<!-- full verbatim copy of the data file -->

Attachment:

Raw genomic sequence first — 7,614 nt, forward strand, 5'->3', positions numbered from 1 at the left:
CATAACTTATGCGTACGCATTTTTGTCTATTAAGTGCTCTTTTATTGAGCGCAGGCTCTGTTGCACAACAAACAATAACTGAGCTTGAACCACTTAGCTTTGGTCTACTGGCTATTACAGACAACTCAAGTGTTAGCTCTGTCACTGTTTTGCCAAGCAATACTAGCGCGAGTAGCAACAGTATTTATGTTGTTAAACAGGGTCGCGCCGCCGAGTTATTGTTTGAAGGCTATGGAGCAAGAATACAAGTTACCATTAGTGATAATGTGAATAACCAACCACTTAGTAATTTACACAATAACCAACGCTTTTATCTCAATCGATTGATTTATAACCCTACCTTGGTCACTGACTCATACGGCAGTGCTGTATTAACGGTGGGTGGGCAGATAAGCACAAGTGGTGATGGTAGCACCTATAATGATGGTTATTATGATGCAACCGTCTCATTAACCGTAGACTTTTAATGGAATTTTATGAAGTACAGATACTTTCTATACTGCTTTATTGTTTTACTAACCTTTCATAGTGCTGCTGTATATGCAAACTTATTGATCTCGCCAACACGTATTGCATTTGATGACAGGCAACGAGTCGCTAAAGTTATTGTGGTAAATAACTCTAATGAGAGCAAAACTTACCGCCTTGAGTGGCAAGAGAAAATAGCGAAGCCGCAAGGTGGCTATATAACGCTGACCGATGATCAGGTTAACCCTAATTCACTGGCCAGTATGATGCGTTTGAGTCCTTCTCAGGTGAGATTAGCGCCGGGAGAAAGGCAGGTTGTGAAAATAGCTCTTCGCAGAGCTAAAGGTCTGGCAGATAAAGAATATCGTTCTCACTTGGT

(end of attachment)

Raw genomic sequence first — 7,614 nt, forward strand, 5'->3', positions numbered from 1 at the left:
CATAACTTATGCGTACGCATTTTTGTCTATTAAGTGCTCTTTTATTGAGCGCAGGCTCTGTTGCACAACAAACAATAACTGAGCTTGAACCACTTAGCTTTGGTCTACTGGCTATTACAGACAACTCAAGTGTTAGCTCTGTCACTGTTTTGCCAAGCAATACTAGCGCGAGTAGCAACAGTATTTATGTTGTTAAACAGGGTCGCGCCGCCGAGTTATTGTTTGAAGGCTATGGAGCAAGAATACAAGTTACCATTAGTGATAATGTGAATAACCAACCACTTAGTAATTTACACAATAACCAACGCTTTTATCTCAATCGATTGATTTATAACCCTACCTTGGTCACTGACTCATACGGCAGTGCTGTATTAACGGTGGGTGGGCAGATAAGCACAAGTGGTGATGGTAGCACCTATAATGATGGTTATTATGATGCAACCGTCTCATTAACCGTAGACTTTTAATGGAATTTTATGAAGTACAGATACTTTCTATACTGCTTTATTGTTTTACTAACCTTTCATAGTGCTGCTGTATATGCAAACTTATTGATCTCGCCAACACGTATTGCATTTGATGACAGGCAACGAGTCGCTAAAGTTATTGTGGTAAATAACTCTAATGAGAGCAAAACTTACCGCCTTGAGTGGCAAGAGAAAATAGCGAAGCCGCAAGGTGGCTATATAACGCTGACCGATGATCAGGTTAACCCTAATTCACTGGCCAGTATGATGCGTTTGAGTCCTTCTCAGGTGAGATTAGCGCCGGGAGAAAGGCAGGTTGTGAAAATAGCTCTTCGCAGAGCTAAAGGTCTGGCAGATAAAGAATATCGTTCTCACTTGGT